Thursday 16th September 2021
Turning Art into History – The Case of Classical Athens
Professor Robin Osborne, Fellow and Professor of Ancient History at King’s College Cambridge, delivered the first lecture to take place at AKS Lytham in person since the beginning of the pandemic and it was a delight to hear him so knowledgeably and eloquently trace the development of Athenian art from the Archaic to the Classical age, and put forward a compelling argument for the reasons behind this fascinating transition.
Thursday 14th October 2021
Hadrian’s Wall: Strategic Masterstroke or Monumental Folly?
A former assistant editor at The Scotsman, Douglas Jackson is a much loved historical novelist who hails from Jedburgh in the Scottish Borders and is most famous for his series of books featuring the Roman tribune Gaius Valerius Verrens. In his gripping lecture in October 2021, he argued that Hadrian’s Wall was far less of a success than we might think…
Thursday 18th November 2021
Old Stories for Modern Times
Writer, journalist and Classicist Charlotte Higgins, a past winner of the Classical Association prize, shared with us why, in her view, Greek Myth (the title of her most recent book) persists! To round off her lecture, Charlotte read to us a passage from the opening of her book, where the Fates are used as a framing device for the stories within through their weaving of the lives of characters. Higgins included the traditional invocation to the Muses found in Greek epic poetry, matching the ancient tradition, but by bringing to the fore female characters such as Penelope, Athena, Medusa and so on, she has made this retelling of the Greek myths truly her own.
Thursday 13th January 2022
An Island Without an Anchor: Delos and the Ancient World
Returning for his eighth annual Presidential Lecture, Professor Scott focused upon the fascinating city of Delos, one of the most important mythological, historical, and archaeological sites in Greece. Michael is Professor in Classics and Director of the Institute of Engagement at the University of Warwick, a National Teaching Fellow, an Honorary Citizen of Delphi, a first-class speaker, presenter, author and broadcaster, and a fantastic ambassador for Classics. In 2021, he was the winner of the prestigious Classical Association Prize.
Thursday 10th February 2022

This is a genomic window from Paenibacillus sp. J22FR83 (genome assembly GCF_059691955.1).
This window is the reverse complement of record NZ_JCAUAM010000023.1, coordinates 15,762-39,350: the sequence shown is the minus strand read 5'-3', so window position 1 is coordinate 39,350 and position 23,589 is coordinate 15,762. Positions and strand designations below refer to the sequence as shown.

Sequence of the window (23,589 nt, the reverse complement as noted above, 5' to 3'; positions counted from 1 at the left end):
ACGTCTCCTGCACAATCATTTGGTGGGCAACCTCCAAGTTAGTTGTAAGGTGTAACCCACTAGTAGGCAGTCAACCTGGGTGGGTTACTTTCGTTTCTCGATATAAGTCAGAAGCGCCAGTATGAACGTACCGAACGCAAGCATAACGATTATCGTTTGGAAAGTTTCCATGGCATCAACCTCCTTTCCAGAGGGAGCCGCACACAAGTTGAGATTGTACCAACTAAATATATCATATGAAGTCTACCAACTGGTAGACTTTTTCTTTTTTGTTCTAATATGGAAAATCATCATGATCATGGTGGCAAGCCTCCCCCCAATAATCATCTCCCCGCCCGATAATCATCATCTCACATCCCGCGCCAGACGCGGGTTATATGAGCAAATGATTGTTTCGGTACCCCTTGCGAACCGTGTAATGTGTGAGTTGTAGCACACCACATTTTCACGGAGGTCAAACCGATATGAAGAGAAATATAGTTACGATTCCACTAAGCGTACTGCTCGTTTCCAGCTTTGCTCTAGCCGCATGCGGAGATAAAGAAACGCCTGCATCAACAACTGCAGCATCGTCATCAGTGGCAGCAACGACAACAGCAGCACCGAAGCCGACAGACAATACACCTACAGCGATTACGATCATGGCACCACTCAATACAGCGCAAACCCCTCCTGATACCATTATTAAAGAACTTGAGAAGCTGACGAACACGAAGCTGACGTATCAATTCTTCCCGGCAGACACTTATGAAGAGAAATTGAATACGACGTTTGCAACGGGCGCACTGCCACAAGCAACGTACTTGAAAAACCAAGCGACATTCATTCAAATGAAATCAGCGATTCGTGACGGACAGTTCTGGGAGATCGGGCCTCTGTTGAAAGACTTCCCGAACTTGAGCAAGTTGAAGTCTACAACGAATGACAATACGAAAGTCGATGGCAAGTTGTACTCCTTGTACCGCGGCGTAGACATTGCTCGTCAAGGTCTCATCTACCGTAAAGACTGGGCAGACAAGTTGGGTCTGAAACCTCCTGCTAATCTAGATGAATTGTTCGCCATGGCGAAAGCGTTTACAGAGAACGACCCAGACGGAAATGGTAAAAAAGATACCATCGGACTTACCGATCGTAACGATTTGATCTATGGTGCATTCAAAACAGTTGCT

Knossos – Lost Women of the Ancient World and the Men Who Rewrote Their Stories
Dr Ramirez is a cultural historian, broadcaster and author based at the University of Oxford and renowned for her many TV programmes on art and cultural history, most recently the Raiders of the Lost Past on BBC Two. Nina’s lecture to the Association focused on one of her TV trips when she talked to us about the women of Knossos, on Crete – revealing the real stories behind the myth of the Minotaur and behind the infamous unearthing and presentation of this fascinating site.
Thursday 3rd March 2022
The Gods in Greek Tragedy
Prof. Chris Carey, in 2003, took up the Chair of Greek at University College London where he is now Emeritus Professor of Greek and he has published widely on Greek literature, particularly Athenian law, Herodotus and Greek drama, whilst his passion for Greek lyric began with his PhD on the poet Pindar. Most recently he has written on ‘Drama and Democracy’ and in his talk for the Association he took us back to the Athenian stage and to the gods who were intrinsic to the staging, ritual and storytelling of this ancient art form.
Thursday 28th April 2022
Last Supper in Pompeii
Dr Paul Roberts is an archaeologist and Classicist and the current Sackler Keeper of the Department of Antiquities at the world renowned Ashmolean Museum in Oxford. Formerly, he was Roman Curator (1994-2007) and Senior Roman Curator (2007-2015) in the Department of Greek and Roman Antiquities at the British Museum, London, where he curated the hugely popular exhibition Life and Death in Pompeii and Herculaneum (2013). Dr Roberts’s fascinating talk took us through the streets, sights, smells and culinary delights of Pompeii.
You must be logged in to post a comment.